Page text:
Morris County couple pleads guilty to stealing $152,820 in Superstorm Sandy relief funds

TRENTON, NJ – A Morris County couple pleaded guilty Wednesday to stealing $152,820 by filing fraudulent applications for federal relief funds related to Superstorm Sandy, according to Attorney General Gurbir S. Grewal.

Carmine Fusco, 50, and Lauri Fusco, 50, both of East Hanover, N.J each pleaded guilty to third-degree theft by deception before Superior Court Judge Linda G. Baxter in Ocean County.

Under the plea agreement, the state will recommend that Carmine Fusco be sentenced to 180 days in the county jail and a term of probation, and that Lauri Fusco be sentenced to a term of probation. The couple must pay full restitution. Judge Baxter scheduled sentencing for both defendants for April 17.

Deputy Attorney General William N. Conlow prosecuted the defendants and took the guilty pleas for the Division of Criminal Justice Financial & Computer Crimes Bureau. They were charged in a joint investigation by the Division of Criminal Justice and the U.S. Department of Housing and Urban Development (HUD)-Office of Inspector General.

In pleading guilty, the Fuscos admitted that they filed fraudulent applications following Superstorm Sandy for FEMA assistance and a state grant under the Reconstruction, Rehabilitation, Elevation and Mitigation (RREM) Program. As a result, the couple received a total of $152,820 in relief funds to which they were not entitled.

The couple falsely claimed in their applications that a home they own on West End Drive in Point Pleasant, N.J., which was damaged by Superstorm Sandy, was their primary residence at the time Sandy struck. It is alleged that, in fact, their primary residence at the time of the storm was in East Hanover, and the house in Point Pleasant was a vacation/weekend home. As a result of the alleged fraudulent applications, the Fuscos received $2,280 from FEMA and $150,000 in RREM grant funds.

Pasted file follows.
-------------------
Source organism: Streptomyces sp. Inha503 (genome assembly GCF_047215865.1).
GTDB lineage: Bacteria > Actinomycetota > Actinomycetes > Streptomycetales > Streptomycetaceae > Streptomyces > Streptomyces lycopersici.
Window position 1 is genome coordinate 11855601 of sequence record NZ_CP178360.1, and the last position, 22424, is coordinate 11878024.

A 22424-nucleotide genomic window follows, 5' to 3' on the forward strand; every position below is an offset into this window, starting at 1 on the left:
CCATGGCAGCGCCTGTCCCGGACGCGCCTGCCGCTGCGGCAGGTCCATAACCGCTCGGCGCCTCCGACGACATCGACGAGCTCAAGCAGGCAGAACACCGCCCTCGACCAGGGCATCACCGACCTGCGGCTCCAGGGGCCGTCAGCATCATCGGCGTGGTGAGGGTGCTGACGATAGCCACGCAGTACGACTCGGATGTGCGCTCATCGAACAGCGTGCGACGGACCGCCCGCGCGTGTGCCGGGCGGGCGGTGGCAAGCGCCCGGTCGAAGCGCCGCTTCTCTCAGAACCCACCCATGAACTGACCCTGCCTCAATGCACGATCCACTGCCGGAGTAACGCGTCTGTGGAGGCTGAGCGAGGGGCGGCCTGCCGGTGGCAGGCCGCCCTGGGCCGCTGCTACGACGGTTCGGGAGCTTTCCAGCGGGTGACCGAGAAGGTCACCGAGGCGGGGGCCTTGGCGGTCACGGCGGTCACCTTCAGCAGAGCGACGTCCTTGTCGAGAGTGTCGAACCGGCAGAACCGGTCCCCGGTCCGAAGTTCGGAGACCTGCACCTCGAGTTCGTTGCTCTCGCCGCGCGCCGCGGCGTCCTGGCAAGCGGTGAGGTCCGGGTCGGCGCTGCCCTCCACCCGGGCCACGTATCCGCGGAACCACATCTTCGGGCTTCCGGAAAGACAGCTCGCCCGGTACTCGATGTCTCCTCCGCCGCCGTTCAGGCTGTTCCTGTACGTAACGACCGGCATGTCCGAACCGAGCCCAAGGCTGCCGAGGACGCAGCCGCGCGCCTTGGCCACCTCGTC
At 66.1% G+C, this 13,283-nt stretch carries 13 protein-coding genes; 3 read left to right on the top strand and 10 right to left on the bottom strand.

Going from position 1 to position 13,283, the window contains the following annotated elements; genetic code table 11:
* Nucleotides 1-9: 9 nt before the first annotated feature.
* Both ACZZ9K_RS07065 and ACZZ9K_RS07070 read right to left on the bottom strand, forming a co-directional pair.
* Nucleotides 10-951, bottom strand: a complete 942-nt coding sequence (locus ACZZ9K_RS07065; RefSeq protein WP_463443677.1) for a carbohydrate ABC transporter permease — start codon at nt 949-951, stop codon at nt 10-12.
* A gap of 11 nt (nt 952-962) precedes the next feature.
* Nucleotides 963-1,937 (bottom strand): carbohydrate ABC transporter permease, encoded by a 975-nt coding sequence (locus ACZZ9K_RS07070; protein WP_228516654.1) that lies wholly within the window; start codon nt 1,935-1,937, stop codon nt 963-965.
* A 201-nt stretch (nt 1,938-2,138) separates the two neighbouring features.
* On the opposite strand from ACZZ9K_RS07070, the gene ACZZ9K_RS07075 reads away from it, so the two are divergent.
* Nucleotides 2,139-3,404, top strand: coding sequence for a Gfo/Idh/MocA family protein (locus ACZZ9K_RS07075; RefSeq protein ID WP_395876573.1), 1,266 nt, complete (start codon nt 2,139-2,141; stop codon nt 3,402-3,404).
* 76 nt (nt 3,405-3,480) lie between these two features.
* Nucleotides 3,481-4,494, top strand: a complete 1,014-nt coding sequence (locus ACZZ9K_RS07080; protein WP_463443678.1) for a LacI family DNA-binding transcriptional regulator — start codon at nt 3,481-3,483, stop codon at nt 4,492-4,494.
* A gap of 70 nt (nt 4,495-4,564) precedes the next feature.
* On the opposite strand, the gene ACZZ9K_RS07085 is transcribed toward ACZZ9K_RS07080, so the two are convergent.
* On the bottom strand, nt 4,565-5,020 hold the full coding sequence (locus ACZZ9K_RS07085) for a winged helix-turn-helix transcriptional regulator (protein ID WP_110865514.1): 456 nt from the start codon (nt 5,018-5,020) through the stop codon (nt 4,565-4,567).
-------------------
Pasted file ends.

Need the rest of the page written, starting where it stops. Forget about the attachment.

“We have charged over 125 defendants and recovered more than $4 million through our collaborative efforts to investigate and prosecute thefts of federal relief funds after Superstorm Sandy,” said Attorney General Grewal. “These prosecutions send a clear message that we will not tolerate those who selfishly divert relief funds intended for those whose primary homes were destroyed or damaged.”

“The success of our cooperative state and federal anti-fraud program in the wake of Superstorm Sandy should deter this conduct in future disasters, so funding is preserved for those who need it most and relief administrators can focus on recovery, not policing fraud,” said Director Veronica Allende of the Division of Criminal Justice. “These efforts exemplify effective law enforcement collaboration.”

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By: Jay Edwards Follow on Twitter | Like on Facebook

(Photo: Courtesy NJ Attorney General’s Office)